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Black And Latino Chicagoans Are Snapping Up Two-Flats — A Promising Sign, Experts Say

The South and West sides are seeing a lot of interest in two- to four-flats — and people buying them can help boost the neighborhoods.

A row of two- and three-flat homes in Chicago's Austin neighborhood.
Colin Boyle/Block Club Chicago
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AUSTIN — Black and Latino Chicagoans are buying up two- to four-flats, according to a new study — and experts said it’s a promising sign in the push to increase ownership across racial lines and build generational wealth for people of color.

The bulk of Chicago home loans for two- to four-flats between 2018 and 2021 went to Black and Latino buyers: 60 percent, according to a report published last week by the Institute for Housing Studies at DePaul University. In comparison, those groups accounted for just 28 percent of loans for single-family homes and condos during that period.

Geoff Smith, executive director of the Institute for Housing Studies, said two- to four-flat homes allow for multigenerational families to get a home at a lower cost. Homes with multiple units allow an owner to live in one unit while a tenant or family member lives in another; that means that the other tenants are contributing to the overall housing cost, making them more affordable for the buyer, Smith said.

“I think that is a positive indicator of investment,” Smith said. “This type of housing is creating an opportunity for moderate- and middle-income families to enter into homeownership.”

Two- to four-flats have long been used by Chicago families to build up intergenerational wealth. Many of the city’s two-flats were built by immigrants or first-generation Americans who were trying to move up economically. They’d live in one floor while renting out another or sharing it with family, allowing them to defray the building’s costs.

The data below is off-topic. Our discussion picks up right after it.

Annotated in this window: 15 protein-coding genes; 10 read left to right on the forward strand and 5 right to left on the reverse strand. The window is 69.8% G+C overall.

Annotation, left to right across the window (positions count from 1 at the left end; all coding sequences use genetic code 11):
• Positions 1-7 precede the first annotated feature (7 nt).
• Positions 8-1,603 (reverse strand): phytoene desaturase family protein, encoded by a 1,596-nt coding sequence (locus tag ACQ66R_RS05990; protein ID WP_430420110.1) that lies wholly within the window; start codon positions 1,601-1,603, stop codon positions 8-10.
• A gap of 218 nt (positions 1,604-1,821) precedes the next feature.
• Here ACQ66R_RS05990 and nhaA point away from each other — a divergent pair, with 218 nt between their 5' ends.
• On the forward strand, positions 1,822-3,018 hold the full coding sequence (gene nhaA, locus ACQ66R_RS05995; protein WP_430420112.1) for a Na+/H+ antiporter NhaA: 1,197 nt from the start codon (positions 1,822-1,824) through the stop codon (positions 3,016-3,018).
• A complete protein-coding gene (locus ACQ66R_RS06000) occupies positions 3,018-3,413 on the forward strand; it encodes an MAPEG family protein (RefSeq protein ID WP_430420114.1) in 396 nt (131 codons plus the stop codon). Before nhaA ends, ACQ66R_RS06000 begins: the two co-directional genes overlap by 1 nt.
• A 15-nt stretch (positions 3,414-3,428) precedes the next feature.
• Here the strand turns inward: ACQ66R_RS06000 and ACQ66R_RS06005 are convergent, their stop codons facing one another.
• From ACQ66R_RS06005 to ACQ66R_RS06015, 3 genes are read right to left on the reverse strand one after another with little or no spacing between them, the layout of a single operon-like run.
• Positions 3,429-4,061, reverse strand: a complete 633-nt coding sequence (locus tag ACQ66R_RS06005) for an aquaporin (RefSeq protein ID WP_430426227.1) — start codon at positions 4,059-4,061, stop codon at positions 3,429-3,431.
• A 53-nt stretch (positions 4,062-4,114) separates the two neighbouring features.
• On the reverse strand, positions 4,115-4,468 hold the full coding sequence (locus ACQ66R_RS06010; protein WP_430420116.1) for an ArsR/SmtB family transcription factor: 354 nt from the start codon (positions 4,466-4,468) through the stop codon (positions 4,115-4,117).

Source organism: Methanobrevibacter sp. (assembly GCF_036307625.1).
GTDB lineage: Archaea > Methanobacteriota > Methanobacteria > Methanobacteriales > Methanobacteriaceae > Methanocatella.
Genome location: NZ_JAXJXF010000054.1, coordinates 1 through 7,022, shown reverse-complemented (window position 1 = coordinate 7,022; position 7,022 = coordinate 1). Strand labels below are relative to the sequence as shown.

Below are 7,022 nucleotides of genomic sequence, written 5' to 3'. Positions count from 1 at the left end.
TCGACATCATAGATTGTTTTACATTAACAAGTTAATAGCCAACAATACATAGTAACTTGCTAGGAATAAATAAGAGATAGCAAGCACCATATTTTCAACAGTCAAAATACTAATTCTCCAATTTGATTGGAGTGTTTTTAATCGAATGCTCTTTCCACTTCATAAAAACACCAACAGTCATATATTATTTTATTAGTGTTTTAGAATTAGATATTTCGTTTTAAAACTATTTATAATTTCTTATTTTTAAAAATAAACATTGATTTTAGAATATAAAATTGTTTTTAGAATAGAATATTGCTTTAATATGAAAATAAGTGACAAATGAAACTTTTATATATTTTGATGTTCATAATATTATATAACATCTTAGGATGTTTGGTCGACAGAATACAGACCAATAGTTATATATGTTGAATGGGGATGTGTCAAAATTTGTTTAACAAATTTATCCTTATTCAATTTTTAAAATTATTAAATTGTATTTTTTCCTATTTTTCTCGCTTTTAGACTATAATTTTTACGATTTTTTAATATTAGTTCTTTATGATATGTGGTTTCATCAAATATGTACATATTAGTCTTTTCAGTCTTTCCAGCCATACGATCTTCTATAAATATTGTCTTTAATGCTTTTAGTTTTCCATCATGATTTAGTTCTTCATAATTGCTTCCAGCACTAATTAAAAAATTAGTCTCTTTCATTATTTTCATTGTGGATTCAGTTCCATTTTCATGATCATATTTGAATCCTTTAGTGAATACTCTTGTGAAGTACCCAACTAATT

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In recent years, there’s been particularly strong interest in those kinds of homes on the South and West sides.

For example, Austin has about 5.5 percent of Chicago’s two- to four-flats — but 7.1 percent of loans to buy those properties originated in the neighborhood between 2018 and 2021, according to the study.

South Shore, Auburn Gresham, Chicago Lawn, Greater Grand Crossing, Woodlawn, North Lawndale, Chatham, West Garfield Park and Portage Park have also seen an outsized demand for loans for multi-unit buildings, according to the study.

Credit: Colin Boyle/Block Club Chicago
Two-flat homes in the 8000 south block of Morgan Street in the Auburn Gresham neighborhood on May 11, 2021.

“It can be a source of income that helps families build wealth,” said Anthony Simpkins, president of Neighborhood Housing Services, a nonprofit working to close the racial gap in Chicago homeownership. “The vast majority of those living there are in affordable units. This is exactly what we are hoping to promote, and we hope that trend will grow.”

Simpkins’ group promotes home ownership among Black and Latino Chicagoans through homeowner education courses and seminars on topics such as financial literacy and foreclosure prevention, lending services through Neighborhood Lending Services loan program and refinancing.

Simpkins said people buying these homes improves the long-term viability of the South and West sides overall. People buying two- to four-flats can boost employment, wealth and investment to the areas, which have struggled with population declines — especially of Black and Latino residents — and disinvestment.

Families might also be interested in buying multi-unit homes recently because of the COVID-19 pandemic, which sharply drove up the costs of housing overall, Smith said. Two- to four-flats provide opportunities for the buyer to defray the costs — like through renting out another unit — in a way that can’t be done through single-family home ownership, he said.

Simpkins said the increase in housing prices does not concern him, and he remains encouraged by the increase in minority homeownership.

“That doesn’t mean home ownership is out of reach for anyone. It’s our job to help them with that process and make them become homeowners,” Simpkins said.

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